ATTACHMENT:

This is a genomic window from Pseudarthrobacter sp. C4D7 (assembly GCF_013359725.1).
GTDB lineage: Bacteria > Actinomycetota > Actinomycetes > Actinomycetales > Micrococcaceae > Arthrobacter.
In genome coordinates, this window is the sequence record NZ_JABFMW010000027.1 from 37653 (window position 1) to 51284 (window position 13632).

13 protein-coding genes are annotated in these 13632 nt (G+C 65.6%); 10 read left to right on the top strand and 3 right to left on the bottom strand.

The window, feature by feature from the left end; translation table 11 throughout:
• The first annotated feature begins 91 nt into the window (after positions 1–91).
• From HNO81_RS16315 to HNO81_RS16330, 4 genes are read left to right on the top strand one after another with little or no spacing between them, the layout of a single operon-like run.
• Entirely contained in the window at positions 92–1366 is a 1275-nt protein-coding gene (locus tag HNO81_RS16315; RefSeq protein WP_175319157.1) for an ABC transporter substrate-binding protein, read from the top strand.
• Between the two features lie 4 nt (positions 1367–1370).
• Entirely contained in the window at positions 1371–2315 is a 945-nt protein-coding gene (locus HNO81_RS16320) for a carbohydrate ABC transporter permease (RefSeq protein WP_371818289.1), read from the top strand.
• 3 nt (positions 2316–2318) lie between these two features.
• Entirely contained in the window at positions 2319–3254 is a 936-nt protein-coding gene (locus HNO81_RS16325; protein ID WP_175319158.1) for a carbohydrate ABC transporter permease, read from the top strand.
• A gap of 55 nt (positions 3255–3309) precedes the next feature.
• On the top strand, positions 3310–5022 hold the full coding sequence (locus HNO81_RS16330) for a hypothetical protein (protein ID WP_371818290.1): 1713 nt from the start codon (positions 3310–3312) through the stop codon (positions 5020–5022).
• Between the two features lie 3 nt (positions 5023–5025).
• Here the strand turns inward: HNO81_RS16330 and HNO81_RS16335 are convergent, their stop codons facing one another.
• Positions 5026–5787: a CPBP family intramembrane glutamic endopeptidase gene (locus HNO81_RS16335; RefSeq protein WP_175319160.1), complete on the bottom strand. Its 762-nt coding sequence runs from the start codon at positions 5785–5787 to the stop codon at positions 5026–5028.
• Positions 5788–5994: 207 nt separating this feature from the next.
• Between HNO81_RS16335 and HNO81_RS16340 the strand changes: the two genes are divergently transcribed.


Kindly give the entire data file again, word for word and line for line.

This is a genomic window from Pseudarthrobacter sp. C4D7 (assembly GCF_013359725.1).
GTDB lineage: Bacteria > Actinomycetota > Actinomycetes > Actinomycetales > Micrococcaceae > Arthrobacter.
In genome coordinates, this window is the sequence record NZ_JABFMW010000027.1 from 37653 (window position 1) to 51284 (window position 13632).

13 protein-coding genes are annotated in these 13632 nt (G+C 65.6%); 10 read left to right on the top strand and 3 right to left on the bottom strand.

The window, feature by feature from the left end; translation table 11 throughout:
• The first annotated feature begins 91 nt into the window (after positions 1–91).
• From HNO81_RS16315 to HNO81_RS16330, 4 genes are read left to right on the top strand one after another with little or no spacing between them, the layout of a single operon-like run.
• Entirely contained in the window at positions 92–1366 is a 1275-nt protein-coding gene (locus tag HNO81_RS16315; RefSeq protein WP_175319157.1) for an ABC transporter substrate-binding protein, read from the top strand.
• Between the two features lie 4 nt (positions 1367–1370).
• Entirely contained in the window at positions 1371–2315 is a 945-nt protein-coding gene (locus HNO81_RS16320) for a carbohydrate ABC transporter permease (RefSeq protein WP_371818289.1), read from the top strand.
• 3 nt (positions 2316–2318) lie between these two features.
• Entirely contained in the window at positions 2319–3254 is a 936-nt protein-coding gene (locus HNO81_RS16325; protein ID WP_175319158.1) for a carbohydrate ABC transporter permease, read from the top strand.
• A gap of 55 nt (positions 3255–3309) precedes the next feature.
• On the top strand, positions 3310–5022 hold the full coding sequence (locus HNO81_RS16330) for a hypothetical protein (protein ID WP_371818290.1): 1713 nt from the start codon (positions 3310–3312) through the stop codon (positions 5020–5022).
• Between the two features lie 3 nt (positions 5023–5025).
• Here the strand turns inward: HNO81_RS16330 and HNO81_RS16335 are convergent, their stop codons facing one another.
• Positions 5026–5787: a CPBP family intramembrane glutamic endopeptidase gene (locus HNO81_RS16335; RefSeq protein WP_175319160.1), complete on the bottom strand. Its 762-nt coding sequence runs from the start codon at positions 5785–5787 to the stop codon at positions 5026–5028.
• Positions 5788–5994: 207 nt separating this feature from the next.
• Between HNO81_RS16335 and HNO81_RS16340 the strand changes: the two genes are divergently transcribed.